Hunts Post readers’ choice for name of new Huntingdon pub is ditched after appeal by society
- Credit: Archant
Pub chain Wetherspoon has apologised to Hunts Post readers after making a U-turn on the name of its planned pub in Huntingdon.
Despite The Harlequin coming top in a vote run by this paper to name the planned £2.3 million development at the old Post Office, just off the ring road, the company has opted for Sandford House, which attracted very few votes in the poll.
Eddie Gershon, a spokesman for JD Wetherspoon, said: “We apologise to any Hunts Post readers who are disappointed as we asked them to choose from a long list of names, including The Harlequin.”
In response to an objection raised in a letter from the Huntingdon and Godmanchester Civic Society, the company has ditched The Harlequin name readers voted for.
The Society felt The Harlequin, which commemorates a theatre of the same name on the site of the old chapel in the 1800s, had “little or no resonance with the people of Huntingdon”.
Mr Gershon said: “Following a letter from the Society, we have now decided to name the pub Sandford House. The Society pointed out that it has a more historical association with the town.
“Our aim is for Sandford House to be an important aspect of Huntingdon’s social and economic scene for many, many years and we believe it to be the right name for the pub.”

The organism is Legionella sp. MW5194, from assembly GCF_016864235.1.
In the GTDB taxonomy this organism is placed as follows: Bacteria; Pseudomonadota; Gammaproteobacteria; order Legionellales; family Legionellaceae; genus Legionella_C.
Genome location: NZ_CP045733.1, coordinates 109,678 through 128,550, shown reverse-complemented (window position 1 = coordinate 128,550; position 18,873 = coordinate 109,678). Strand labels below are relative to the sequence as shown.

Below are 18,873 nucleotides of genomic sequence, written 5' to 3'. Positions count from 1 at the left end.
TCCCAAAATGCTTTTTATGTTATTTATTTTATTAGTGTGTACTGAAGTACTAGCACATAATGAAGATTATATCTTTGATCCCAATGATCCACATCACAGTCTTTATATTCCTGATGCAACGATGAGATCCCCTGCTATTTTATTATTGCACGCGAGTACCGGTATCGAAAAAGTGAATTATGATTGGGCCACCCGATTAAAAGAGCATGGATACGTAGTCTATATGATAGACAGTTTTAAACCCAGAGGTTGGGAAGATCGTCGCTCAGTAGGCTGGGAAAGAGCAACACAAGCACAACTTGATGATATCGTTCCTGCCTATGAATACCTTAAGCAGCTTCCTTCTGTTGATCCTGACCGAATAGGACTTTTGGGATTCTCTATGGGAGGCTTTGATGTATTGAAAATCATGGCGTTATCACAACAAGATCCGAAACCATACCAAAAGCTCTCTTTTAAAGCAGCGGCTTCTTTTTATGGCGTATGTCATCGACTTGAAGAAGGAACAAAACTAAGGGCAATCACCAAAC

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Vice chairman and secretary of the Society, Richard Meredith, said: “Local people I spoke to didn’t know there had even been a theatre there.”
The building next the old chapel was originally called Sandford House, a substantial private residence. Built in 1850, the Grade II-listed building went on to house the Post Office.
While the Society objected to The Harlequin name in its letter, it does support the development.
“Sandford House is a Victorian Italianate villa that has fallen into a state of disrepair,” said Mr Meredith. “And Wethersoon has a good track record of refurbishing buildings like this. They will restore it to its former glory. It’s a great opportunity for that part of town and we welcome it.”
The Society has offered Wetherspoon a ‘green plaque’, which recognises buildings of historical interest, but the company has not yet responded to the invitation.
What do you think about the U-turn. Send your views to email@example.com.